Plants marked with an * and highlighted are listed as a noxious weed in one or more states. Please check with your local agricultural extension office before growing under conditions that could lead to dissemination.
One of my favorite times of year is the beginning of spring. When the daffodils bloom and the trees begin to bud, you know that winter is on its way out. With spring comes a sense of opportunity, especially to learn something new with the little bit of extra daylight. Why not take advantage of all the new growth and learn how to use plants as natural dyes!
A lot of people have already started planning their 2023 gardens, but it's not too late to add some plants that make magnificent natural dyes into the mix. In fact, your flower beds might already be full of natural dyes like black-eyed Susan, marigolds, zinnia, and hollyhock just waiting to be used.
The resulting color depends on the plant, so make sure when you’re planning your plants to have a well rounded mix of color to pick from! Or, just plant a couple red, yellow, and blue dye plants that you can overdye to create oranges, purples, and greens.
To give you an idea of which plants produce certain colors, here is a small list of easy growing dye plants (at least in North America):
Red: madder root, dyer's woodruff
Orange: carrots, barberry shrub*, tickseed, sulfur cosmos,
Yellow: marigold, golden marguerite, weld
Green: nettle*, lily of the valley leaves
Blue: indigo, hollyhock, woad*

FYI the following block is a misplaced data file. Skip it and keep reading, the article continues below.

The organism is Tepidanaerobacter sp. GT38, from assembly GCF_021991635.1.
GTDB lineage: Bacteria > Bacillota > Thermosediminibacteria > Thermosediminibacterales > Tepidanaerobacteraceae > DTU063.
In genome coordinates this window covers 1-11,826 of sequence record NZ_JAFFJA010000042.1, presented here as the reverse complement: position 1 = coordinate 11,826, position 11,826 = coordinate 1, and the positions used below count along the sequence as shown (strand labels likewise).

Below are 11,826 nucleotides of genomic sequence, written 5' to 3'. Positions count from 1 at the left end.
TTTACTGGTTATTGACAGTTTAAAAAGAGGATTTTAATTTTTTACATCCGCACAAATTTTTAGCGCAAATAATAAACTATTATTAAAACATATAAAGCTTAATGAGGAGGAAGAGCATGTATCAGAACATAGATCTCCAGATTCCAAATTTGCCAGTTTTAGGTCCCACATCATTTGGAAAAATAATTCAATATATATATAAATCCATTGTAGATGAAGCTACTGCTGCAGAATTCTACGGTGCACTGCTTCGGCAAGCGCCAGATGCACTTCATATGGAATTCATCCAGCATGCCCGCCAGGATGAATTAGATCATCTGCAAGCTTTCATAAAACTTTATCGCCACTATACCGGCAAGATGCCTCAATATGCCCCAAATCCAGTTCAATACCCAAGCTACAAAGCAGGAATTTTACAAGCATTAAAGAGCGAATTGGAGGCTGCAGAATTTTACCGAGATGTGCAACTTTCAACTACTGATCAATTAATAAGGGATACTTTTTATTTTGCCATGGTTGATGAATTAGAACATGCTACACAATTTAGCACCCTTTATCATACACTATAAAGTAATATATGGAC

Purple: dandelion roots, purple basil
For a full list of natural dyes and more information on mordants click here.
Responsible Gardening Practices
Depending on your location, some natural plant dyes may be classified as an invasive plant species and should not be planted.
Some online resources that discuss invasive plant species:
If you have any questions, we recommend you contact your local extension office for clarification before you plant your dye garden. Information on locating your local extension office and be found at this link:
Dye Garden Essentials
If you’re short on space that gets adequate sunlight, make sure you have these must-have dye plants as baseline for your reds, blues, and yellows.
Marigold - not only does it produce lovely yellows and oranges, the plant itself is a pest repellent! On protein fibers, marigold produces vibrant yellow, and on cotton and linen the color is paler and more subdued.
Dyer’s Knotweed (Japanese Indigo) - While the flowers are pink, the leaves are what yield a soft to medium blue hue.
St. John’s Wort* - Capable of producing reds, pinks, yellows, and greens!
And if you have no green thumb whatsoever, we carry a variety of powders, roots, and other dye materials that are ready for the dye pot!
More Natural Dyeing Resources
For more in depth information on utilizing natural dyes here are a few books we love:
Grow, Cook, Dye, Wear by Bella Gonshorovitz
Natural Dyeing by Kathryn Davey
The Wild Dyer by Abigail Booth
Harvesting Color by Rebecca Burgess